One explanation that people offer is that, with tag-based templating, you can embed the logic in the pages and yet still have XML-compliant server pages. This is a bogus explanation. First, because you can easily embed scriptlets in comments, which will be ignored by any XML validator. And second, and more importantly, because using taglibs is absolutely no guarantee that you'll end up with server pages that are well-formed. Consider the following excerpt in ATG's JHTML:

<dsp:droplet name="ForEach">
  <dsp:param name="array" value="Profile.prefGenres"/>

  <dsp:oparam name="outputStart">
    <%-- this tag contains any output to render before handling the first item that's being looped over --%>

  <dsp:oparam name="output">

  <%-- this tag contains any output to render after handling the last item that's being looped over --%>
  <dsp:oparam name="outputEnd">

This example is perfectly valid in a JSP page running in ATG, but, because of those <ul> and </ul> elements, it's not well-formed XML.

Because of all these problems, and because XML is verbose, and because wrapping logic in XML elements blurs the distinction between what's content and what's logic, when reading the page, I don't think it's a good idea to embed simple page logic in templating tags.

One good reason to use taglibs is as a convenience wrapper for complex logic. If you're hiding a whole lot of processing and special-condition logic, which you need to run a bunch of times, behind a tag, and you can pass it a couple of parameters to it, that's great. I am fully in favor of using tags like that. (Or using scripting language function calls like that, for that matter.) However, I think it's a big leap from there to saying that you can or should use tags for everything, and scriptlets for nothing.

Overall, I feel like there's a lot of sloppy thinking that people use to conceive and defend templating systems. There are a few false dichotomies that get set up -- presentation logic versus controller logic, and page developers versus page designers -- but the systems that result don't enforce the former rigidly (after all, I can still make a page that redirects based on values, using only tags, in JSP, and I can still make a Java class (a Servlet) that generates content; what was that about separation of logic and presentation again?), and the latter doesn't seem to be based on usability testing or real-world problems so much as some guy smoking dope and thinking "wouldn't it be cool if I made a language that was kind of like XML?"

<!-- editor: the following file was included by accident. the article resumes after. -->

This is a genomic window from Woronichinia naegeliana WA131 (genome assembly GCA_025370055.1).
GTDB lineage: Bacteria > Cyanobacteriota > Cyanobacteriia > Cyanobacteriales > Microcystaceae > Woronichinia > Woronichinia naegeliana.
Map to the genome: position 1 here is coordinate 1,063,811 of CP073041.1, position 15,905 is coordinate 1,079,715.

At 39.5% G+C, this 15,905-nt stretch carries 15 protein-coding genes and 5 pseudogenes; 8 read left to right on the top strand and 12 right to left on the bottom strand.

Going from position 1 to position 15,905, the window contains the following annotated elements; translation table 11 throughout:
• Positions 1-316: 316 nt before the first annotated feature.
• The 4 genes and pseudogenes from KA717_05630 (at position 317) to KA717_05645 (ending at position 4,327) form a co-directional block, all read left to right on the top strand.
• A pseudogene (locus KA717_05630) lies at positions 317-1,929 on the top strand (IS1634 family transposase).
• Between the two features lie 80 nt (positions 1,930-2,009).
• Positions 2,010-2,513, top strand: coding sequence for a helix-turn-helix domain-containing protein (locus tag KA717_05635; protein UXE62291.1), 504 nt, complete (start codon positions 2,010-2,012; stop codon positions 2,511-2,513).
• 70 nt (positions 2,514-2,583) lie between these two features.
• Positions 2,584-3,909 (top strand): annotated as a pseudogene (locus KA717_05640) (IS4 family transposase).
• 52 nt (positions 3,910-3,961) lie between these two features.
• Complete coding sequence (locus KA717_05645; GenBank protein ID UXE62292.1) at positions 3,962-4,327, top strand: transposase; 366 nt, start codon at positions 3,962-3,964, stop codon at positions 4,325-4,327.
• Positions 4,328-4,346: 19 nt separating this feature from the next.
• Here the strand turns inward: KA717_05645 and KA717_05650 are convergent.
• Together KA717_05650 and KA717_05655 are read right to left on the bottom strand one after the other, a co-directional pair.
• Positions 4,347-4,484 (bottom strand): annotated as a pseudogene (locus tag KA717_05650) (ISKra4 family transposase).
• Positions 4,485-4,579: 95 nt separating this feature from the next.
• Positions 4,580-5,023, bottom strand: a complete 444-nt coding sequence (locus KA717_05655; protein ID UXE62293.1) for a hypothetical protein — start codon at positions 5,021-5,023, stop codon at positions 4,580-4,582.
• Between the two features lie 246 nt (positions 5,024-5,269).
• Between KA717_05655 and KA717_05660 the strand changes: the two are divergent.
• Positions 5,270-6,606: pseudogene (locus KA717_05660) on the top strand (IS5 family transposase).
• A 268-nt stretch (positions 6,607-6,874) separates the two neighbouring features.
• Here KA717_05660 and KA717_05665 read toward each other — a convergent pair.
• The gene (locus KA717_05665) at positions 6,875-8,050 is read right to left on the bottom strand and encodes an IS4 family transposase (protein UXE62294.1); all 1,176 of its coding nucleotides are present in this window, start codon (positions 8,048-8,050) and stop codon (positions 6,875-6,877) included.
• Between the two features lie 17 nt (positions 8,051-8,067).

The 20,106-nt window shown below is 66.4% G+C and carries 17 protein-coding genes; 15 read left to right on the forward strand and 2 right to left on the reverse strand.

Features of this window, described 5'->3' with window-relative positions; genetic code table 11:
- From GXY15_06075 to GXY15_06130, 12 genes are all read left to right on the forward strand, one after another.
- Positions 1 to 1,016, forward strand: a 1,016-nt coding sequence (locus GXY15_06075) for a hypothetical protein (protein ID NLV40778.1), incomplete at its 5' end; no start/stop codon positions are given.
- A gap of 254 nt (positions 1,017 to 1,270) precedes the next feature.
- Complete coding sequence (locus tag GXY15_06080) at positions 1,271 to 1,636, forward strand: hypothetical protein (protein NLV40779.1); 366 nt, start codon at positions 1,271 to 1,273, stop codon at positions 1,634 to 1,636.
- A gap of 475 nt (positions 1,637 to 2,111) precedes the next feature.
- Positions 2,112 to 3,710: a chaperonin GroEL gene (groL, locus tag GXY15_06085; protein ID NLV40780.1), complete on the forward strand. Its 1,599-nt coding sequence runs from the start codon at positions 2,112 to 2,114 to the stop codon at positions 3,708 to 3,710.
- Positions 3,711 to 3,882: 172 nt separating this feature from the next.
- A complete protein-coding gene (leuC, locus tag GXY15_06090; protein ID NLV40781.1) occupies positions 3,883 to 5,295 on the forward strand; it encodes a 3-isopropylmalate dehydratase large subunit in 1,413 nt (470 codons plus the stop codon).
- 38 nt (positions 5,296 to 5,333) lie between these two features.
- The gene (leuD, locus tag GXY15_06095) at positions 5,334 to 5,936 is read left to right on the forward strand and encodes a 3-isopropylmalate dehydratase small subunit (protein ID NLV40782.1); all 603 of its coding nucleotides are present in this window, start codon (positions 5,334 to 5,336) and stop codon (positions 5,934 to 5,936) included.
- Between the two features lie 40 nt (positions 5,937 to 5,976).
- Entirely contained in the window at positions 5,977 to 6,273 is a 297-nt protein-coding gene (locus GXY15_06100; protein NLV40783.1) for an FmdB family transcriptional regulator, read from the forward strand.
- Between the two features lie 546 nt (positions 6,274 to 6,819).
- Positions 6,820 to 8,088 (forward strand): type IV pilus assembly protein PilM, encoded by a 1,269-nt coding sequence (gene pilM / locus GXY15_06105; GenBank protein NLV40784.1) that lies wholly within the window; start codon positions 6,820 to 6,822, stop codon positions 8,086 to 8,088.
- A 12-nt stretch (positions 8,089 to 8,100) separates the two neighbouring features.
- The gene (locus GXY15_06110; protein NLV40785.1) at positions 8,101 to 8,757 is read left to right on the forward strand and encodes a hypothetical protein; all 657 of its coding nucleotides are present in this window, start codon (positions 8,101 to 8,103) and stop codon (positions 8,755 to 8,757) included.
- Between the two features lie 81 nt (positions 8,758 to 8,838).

The thing is, languages have grammars. "Kind of like XML some of the time, with certain tags," isn't the same as "valid, well-formed XML, all of the time." "Helps to enforce separation of the view from the controller" isn't the same as "enforces strict separation," especially when a lot of the templating enthusiasts seem frighteningly inept at explaining the whole MVC concept. "Disguises logic as tags" isn't the same thing as "simplifies page development." If you want to create an XML schema and use that as a standard language to develop server pages in, and hook it up to whatever parser you like, that's great. If you're just going to cobble together a hare-brained concoction that takes bits from XML, bits from Java, bits from MVC, and bits from the W3C playbook, but doesn't offer a clear vision, or a well-defined grammar; which doesn't abstract logic, so much as make it look different; which doesn't build on the skills your developers have (reading, parsing, and writing Java), then I simply don't see the point.